Screening Mammography and MRI
At what age women should get mammograms and how often has been a controversial topic. The American Society of Breast Surgeons recommends that women should discuss screening mammography with their physicians, who can help decide if they are at average, intermediate, or high risk for developing breast cancer in their lifetime. Women at average risk for developing breast cancer may consider starting screening mammograms at age 40-44; however, all average-risk women should start annual screening mammograms no later than age 45. After 55, average-risk women may get screening mammograms every year or every other year, depending on their shared decision with their personal doctors. Once a woman has reached age 75, if she is expected to live more than 10 years, screening mammograms may be obtained every other year. For those women who are at high risk for developing breast cancer, yearly screening mammograms are recommended beginning at age 40. For additional guidance, review our News Article on Screening Mammography.
Do you need an MRI? Generally, you should talk to your doctor about the merits of this test in your particular case. You should know that a breast MRI will not replace your mammogram. The following are examples of some situations in which this type of imaging is used:
If you have a lymph node in your armpit that shows cancer but your mammogram is normal, an MRI may find a cancer in the breast that was not be detected by a mammogram.
If you have been diagnosed with breast cancer and your mammogram is difficult to interpret (either due to dense breast tissue or other issues), your doctor may recommend an MRI to determine how extensive the disease is within that breast, as well as to look for breast cancer in the other breast.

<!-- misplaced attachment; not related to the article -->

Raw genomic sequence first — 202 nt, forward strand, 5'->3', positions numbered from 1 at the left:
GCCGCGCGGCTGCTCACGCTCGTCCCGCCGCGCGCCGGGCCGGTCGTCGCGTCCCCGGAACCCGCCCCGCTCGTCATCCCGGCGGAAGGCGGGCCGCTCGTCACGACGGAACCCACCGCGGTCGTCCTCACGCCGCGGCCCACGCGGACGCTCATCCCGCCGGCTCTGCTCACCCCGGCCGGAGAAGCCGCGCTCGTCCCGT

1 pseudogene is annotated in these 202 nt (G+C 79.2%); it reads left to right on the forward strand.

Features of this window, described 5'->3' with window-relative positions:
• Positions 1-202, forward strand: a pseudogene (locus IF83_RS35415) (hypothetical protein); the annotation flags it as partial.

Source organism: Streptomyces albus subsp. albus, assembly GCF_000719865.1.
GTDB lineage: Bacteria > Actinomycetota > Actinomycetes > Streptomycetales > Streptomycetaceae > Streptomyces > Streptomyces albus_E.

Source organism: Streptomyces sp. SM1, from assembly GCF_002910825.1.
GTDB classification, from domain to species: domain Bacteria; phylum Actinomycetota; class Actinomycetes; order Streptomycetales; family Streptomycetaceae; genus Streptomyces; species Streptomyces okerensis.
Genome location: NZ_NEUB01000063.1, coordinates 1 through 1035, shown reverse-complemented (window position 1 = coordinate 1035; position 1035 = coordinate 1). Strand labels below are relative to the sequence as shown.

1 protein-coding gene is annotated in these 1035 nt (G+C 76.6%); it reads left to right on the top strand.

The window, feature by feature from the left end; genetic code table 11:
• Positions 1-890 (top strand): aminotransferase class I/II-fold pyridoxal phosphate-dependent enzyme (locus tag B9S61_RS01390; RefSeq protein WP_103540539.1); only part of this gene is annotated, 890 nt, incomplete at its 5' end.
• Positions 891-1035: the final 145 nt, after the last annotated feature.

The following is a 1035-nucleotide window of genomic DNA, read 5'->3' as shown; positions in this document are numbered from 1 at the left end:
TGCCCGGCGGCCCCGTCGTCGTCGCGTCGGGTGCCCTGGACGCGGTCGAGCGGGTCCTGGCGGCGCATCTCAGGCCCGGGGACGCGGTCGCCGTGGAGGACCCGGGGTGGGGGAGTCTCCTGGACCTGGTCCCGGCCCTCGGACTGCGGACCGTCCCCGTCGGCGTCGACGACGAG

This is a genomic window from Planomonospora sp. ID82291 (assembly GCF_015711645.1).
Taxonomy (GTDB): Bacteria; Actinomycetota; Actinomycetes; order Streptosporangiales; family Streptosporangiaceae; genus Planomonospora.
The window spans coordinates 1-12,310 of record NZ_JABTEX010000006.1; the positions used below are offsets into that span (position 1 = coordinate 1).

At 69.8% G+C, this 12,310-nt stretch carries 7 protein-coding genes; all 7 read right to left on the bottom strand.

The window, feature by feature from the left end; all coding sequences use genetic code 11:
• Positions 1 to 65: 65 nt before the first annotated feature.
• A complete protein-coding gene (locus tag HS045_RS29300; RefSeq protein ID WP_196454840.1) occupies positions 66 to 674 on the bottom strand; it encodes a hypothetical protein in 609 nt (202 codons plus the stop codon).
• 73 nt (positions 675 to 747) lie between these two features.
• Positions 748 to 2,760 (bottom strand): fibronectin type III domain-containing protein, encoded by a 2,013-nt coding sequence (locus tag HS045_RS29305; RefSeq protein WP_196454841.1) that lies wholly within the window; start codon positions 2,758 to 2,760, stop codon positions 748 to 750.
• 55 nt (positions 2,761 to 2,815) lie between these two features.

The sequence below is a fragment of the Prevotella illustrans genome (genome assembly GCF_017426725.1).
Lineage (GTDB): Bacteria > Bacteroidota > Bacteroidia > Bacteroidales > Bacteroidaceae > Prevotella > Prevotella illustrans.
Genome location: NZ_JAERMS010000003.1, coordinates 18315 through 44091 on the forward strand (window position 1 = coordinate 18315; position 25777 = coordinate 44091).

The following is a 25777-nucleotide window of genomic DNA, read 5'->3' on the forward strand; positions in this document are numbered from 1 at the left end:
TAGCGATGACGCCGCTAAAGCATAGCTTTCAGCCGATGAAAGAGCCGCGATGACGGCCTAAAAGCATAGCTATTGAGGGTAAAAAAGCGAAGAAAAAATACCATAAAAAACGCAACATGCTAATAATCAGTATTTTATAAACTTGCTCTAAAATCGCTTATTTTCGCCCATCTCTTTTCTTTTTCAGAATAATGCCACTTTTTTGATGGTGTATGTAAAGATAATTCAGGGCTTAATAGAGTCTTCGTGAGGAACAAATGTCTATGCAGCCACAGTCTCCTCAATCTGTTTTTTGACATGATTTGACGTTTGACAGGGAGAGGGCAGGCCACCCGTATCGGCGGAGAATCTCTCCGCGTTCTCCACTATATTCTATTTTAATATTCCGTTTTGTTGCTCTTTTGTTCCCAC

If you have had chemotherapy before surgery, your doctor may use MRI to assess your response to the chemotherapy and better plan your surgery
If you have a BRCA 1 or 2 gene mutation, or a very high risk of developing breast cancer (greater than 20% chance in your lifetime based on risk assessment models), or you have had a history of radiation therapy to your chest before 29 years of age, an annual MRI is recommended as part of your breast cancer screening.
If you do need an MRI, your doctor should ensure that it is done at an appropriate facility that has the necessary equipment and personnel to yield meaningful results. And it is important, whenever possible, to have the MRI coordinated around specific times of the menstrual cycles in women who still menstruate. This is because MRI results may vary with hormonal changes of the menstrual cycle.
The American Society of Breast Surgeons’ Consensus Statement
Use of Magnetic Resonance Imaging in Breast Oncology (123.3KB)